Immigrants make up 73% of the agriculture workforce (compared to 17% of the total U.S. economy), according to AGAmerican’s report. U.S. and global shutdowns during the coronavirus pandemic curtailed flows of workers, including in agriculture.
In Wyoming, Hamilton said immigration and prevailing wage rules and inflation, especially for fertilizer and fuel, have pushed up labor and operating costs pressuring some farmers and ranchers.
He said it’s been especially hard on the sheep industry, where shepherding is a time-intensive operation, and is accompanied by shortages up and down agricultural, food and textile supply chains.
“Sometimes, those sheep producers can’t afford to stay in the business anymore,” Hamilton said.
In 1940, there were 3 million sheep in Wyoming, Hamilton said. Now there are fewer than 300,000 sheep statewide.
“It’s declined significantly,” he said.
Hamilton said some sheep farmers have become cattle ranchers, seeking a more lucrative and operationally sustainable market. “They just shift species,” he said.
The inflation wave has propelled double-digit increases in food prices in the U.S., causing financial pains for consumers.
Roger Cryan, chief economist for the American Farm Bureau Federation, said the impacts of inflation and Russia’s war in Ukraine could be even more dramatic and more dire for global food production and supplies.
“The global food crisis seriously needs to be brought to the forefront,” Cryan said. “The Russian invasion of Ukraine has triggered a lot of market disruptions that demonstrate that feeding the world isn’t a given.”
Impacts of the war (including on fertilizer and grain production), extreme weather events and other disruptions — such as high energy prices, inflation and other post-coronavirus pandemic economic aftershocks — have propelled a record 349 million people worldwide into “acute food insecurity,” according to the World Food Programme. That is up from 287 million in 2021 and 200 million more people than pre-pandemic.
‘Inflation is not over’
Higher prices for fuel, fertilizers, hay and equipment are also hitting U.S. farmers even as consumers at the end of the food chain are still punched by higher prices for groceries, in particular eggs, citrus and some dairy products.
“Inflation is not over,” said Cryan, adding that the 40% infusion of extra cash into the U.S. economy by the Federal Reserve Bank and federal government is still making its way through the system.
“We are probably going to see inflation in the 5% to 7% range through the end of the year,” Cryan said.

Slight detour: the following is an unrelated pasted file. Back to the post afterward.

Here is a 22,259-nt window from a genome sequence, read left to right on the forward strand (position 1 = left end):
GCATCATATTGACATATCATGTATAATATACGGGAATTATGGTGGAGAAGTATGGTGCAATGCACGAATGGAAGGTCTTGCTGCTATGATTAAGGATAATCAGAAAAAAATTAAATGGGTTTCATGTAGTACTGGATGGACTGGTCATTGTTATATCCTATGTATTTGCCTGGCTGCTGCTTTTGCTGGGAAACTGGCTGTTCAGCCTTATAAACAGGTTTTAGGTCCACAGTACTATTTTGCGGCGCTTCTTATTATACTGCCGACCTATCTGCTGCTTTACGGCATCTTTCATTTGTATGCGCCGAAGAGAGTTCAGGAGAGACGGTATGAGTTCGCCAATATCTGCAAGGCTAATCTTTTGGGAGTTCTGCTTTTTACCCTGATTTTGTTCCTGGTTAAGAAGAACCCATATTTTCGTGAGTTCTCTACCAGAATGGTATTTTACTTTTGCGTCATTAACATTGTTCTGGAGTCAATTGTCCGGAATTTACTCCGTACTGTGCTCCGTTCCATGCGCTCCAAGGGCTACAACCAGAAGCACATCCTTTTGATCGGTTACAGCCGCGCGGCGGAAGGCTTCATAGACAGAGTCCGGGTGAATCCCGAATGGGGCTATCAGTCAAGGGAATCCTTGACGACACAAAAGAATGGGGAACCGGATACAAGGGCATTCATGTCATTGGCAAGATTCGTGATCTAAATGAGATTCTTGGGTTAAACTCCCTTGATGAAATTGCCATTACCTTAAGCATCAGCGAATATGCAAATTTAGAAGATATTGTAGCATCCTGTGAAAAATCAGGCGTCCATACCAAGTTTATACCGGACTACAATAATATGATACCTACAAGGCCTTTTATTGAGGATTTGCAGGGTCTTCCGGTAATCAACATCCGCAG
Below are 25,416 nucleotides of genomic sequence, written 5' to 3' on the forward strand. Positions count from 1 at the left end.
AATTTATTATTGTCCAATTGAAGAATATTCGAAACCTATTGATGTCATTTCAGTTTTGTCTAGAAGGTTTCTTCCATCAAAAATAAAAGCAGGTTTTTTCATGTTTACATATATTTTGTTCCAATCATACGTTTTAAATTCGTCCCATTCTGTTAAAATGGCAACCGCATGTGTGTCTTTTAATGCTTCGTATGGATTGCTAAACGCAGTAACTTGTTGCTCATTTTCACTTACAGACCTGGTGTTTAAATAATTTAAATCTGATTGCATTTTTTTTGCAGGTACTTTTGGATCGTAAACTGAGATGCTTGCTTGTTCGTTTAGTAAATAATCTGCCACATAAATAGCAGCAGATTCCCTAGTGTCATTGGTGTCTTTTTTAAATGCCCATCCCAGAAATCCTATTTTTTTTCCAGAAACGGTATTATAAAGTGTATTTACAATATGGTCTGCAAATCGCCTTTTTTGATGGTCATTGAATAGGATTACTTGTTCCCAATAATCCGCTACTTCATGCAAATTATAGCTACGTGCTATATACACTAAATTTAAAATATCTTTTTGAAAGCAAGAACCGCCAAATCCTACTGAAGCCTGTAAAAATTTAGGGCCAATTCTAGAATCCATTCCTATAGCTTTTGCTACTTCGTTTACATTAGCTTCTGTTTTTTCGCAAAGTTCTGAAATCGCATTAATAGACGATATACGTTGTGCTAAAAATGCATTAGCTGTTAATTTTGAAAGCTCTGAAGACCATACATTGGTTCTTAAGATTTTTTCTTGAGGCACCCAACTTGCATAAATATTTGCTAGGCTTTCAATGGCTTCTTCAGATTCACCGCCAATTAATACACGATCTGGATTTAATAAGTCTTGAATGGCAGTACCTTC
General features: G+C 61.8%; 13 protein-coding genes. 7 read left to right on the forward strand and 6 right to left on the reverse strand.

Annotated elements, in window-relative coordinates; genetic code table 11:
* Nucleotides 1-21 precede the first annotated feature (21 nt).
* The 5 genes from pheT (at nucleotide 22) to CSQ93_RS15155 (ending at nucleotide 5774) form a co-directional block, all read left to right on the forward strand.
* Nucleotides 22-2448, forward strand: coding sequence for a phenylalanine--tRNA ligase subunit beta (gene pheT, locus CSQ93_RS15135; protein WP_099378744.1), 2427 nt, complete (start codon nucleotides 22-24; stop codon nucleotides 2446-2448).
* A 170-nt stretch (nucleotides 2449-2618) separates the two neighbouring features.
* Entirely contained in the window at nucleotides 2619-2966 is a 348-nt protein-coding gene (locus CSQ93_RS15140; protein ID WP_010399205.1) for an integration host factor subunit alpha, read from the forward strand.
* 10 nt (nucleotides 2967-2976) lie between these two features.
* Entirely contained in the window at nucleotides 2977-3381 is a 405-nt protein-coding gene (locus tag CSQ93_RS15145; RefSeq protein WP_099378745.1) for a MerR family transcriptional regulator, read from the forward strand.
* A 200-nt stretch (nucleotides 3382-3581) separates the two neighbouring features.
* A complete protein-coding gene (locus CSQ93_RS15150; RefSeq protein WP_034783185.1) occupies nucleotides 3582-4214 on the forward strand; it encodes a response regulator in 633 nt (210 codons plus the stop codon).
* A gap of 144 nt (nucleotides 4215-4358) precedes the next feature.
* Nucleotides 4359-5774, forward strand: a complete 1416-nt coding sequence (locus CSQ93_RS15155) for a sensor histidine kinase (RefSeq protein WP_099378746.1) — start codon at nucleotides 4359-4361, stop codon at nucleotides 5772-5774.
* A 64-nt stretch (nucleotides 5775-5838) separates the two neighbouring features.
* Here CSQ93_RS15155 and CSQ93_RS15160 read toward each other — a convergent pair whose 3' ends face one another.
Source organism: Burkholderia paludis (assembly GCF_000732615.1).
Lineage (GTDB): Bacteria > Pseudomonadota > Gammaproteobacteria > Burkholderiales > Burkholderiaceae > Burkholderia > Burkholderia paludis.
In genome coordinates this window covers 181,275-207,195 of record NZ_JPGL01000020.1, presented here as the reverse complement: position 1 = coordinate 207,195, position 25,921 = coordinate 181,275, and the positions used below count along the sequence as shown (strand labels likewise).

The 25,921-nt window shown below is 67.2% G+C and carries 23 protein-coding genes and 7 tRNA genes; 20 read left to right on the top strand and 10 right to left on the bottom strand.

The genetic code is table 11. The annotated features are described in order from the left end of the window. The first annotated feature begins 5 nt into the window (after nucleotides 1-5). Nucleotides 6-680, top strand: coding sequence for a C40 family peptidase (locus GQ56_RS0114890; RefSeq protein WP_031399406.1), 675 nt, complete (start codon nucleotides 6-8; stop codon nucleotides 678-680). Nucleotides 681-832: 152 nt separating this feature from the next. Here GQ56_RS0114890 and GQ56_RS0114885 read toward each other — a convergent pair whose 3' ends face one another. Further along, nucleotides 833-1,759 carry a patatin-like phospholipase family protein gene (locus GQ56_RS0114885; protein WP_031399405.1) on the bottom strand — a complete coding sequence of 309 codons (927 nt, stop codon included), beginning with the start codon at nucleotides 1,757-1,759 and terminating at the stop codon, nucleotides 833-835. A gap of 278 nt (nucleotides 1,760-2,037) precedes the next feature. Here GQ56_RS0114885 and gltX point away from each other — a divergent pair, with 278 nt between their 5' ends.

The new Consumer Price Index released Feb. 14 showed a 6.4% rise in prices since last January — including an 8.6% year-over-year jump in rents for housing and an 11.3% rise in grocery prices.
Cryan said farmers could face the brunt of higher interest rates spurred by the Fed’s efforts to quell 40-year highs in inflation.
“Many farmers borrow every year for operational loans,” Cryan said, worrying about a tripling of short-term loan financing costs and putting family farms in peril.
That could push more farmers out of business.
There were 6.85 million farms in the U.S. in 1935 (before World War II), according to the USDA. That number now stands at approximately 2 million.
Solar farms and windmills
In some states (including Wisconsin and California), renewable energy pushes are resulting in some farmers leasing land to utilities and developers for fields of solar arrays.
The leases can run 25 to 50 years, offering farmers revenue that advocates say allows them to keep farming some of their land. But local opponents worry about the loss of farmland to solar arrays and windmills and renewable energy infrastructure’s potential impacts on local ecosystems and the loss of American farmland.
Tara Vasby is one of those skeptics.
Vasby’s family has owned farmland in Cambridge, Wisconsin (near Madison) since the 1920s, when her grandparents emigrated from Norway.
Vasby is concerned about a large-scale solar development coming in around her farmhouse. “This is the house I grew up in,” she said.
The adjacent solar project is slated to include more than 1 million solar panels spanning across a 4,600-acre project area. It is one of 30 new utility scale solar projects being built or proposed for Wisconsin farmland as the state and its utilities move to increase renewable energy production.
Farmers leasing some of the land to solar farms sometimes continue to farm other parcels and see the renewable revenue as a way to maintain their family farms. They also argue solar farms will let the land and soil rest, recoup and heal while it is being used for energy production.
But some solar and windmill projects (including the one in Cambridge) generate local opposition over setbacks to adjacent properties. Opponents also question the potential impacts of millions of solar panels and towering windmills on local ecosystems, wildlife, water, flooding and soil health.
“There is going to be disruption of wildlife and a displacement of wildlife,” said Vasby, who said some solar infrastructure requires bringing significant cement to farmland.
Other projects entail underground infrastructure, large-scale batteries and new transmission lines on farmland to connect to energy grids.
“Their promise is ‘the soil is resting,’” Vasby said. “No, it’s not.”